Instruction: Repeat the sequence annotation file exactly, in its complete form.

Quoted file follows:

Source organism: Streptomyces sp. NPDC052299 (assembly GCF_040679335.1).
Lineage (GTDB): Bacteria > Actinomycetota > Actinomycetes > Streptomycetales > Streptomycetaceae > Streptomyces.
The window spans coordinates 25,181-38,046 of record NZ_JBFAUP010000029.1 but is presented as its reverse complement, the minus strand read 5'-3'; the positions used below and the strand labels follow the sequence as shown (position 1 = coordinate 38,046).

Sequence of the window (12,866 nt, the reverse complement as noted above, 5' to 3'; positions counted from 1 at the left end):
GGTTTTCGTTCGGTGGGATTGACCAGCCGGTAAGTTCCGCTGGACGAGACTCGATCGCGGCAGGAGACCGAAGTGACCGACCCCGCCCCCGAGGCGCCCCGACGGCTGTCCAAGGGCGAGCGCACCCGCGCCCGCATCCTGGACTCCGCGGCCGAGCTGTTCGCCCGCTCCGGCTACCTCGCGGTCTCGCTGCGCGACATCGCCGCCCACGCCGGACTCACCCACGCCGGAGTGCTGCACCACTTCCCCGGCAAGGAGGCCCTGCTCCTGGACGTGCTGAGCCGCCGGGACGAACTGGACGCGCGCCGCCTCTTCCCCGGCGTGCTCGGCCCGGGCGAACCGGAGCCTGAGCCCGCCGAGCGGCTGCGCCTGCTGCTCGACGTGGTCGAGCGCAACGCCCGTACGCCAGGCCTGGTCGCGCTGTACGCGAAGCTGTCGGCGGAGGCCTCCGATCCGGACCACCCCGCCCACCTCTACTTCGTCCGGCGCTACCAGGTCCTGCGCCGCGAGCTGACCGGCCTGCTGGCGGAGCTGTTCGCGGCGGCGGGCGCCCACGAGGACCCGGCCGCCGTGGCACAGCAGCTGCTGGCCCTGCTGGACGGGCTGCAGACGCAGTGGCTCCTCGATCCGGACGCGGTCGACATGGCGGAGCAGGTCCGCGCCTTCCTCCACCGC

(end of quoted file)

Source organism: Streptomyces sp. NPDC052299 (assembly GCF_040679335.1).
Lineage (GTDB): Bacteria > Actinomycetota > Actinomycetes > Streptomycetales > Streptomycetaceae > Streptomyces.
The window spans coordinates 25,181-38,046 of record NZ_JBFAUP010000029.1 but is presented as its reverse complement, the minus strand read 5'-3'; the positions used below and the strand labels follow the sequence as shown (position 1 = coordinate 38,046).

Sequence of the window (12,866 nt, the reverse complement as noted above, 5' to 3'; positions counted from 1 at the left end):
GGTTTTCGTTCGGTGGGATTGACCAGCCGGTAAGTTCCGCTGGACGAGACTCGATCGCGGCAGGAGACCGAAGTGACCGACCCCGCCCCCGAGGCGCCCCGACGGCTGTCCAAGGGCGAGCGCACCCGCGCCCGCATCCTGGACTCCGCGGCCGAGCTGTTCGCCCGCTCCGGCTACCTCGCGGTCTCGCTGCGCGACATCGCCGCCCACGCCGGACTCACCCACGCCGGAGTGCTGCACCACTTCCCCGGCAAGGAGGCCCTGCTCCTGGACGTGCTGAGCCGCCGGGACGAACTGGACGCGCGCCGCCTCTTCCCCGGCGTGCTCGGCCCGGGCGAACCGGAGCCTGAGCCCGCCGAGCGGCTGCGCCTGCTGCTCGACGTGGTCGAGCGCAACGCCCGTACGCCAGGCCTGGTCGCGCTGTACGCGAAGCTGTCGGCGGAGGCCTCCGATCCGGACCACCCCGCCCACCTCTACTTCGTCCGGCGCTACCAGGTCCTGCGCCGCGAGCTGACCGGCCTGCTGGCGGAGCTGTTCGCGGCGGCGGGCGCCCACGAGGACCCGGCCGCCGTGGCACAGCAGCTGCTGGCCCTGCTGGACGGGCTGCAGACGCAGTGGCTCCTCGATCCGGACGCGGTCGACATGGCGGAGCAGGTCCGCGCCTTCCTCCACCGC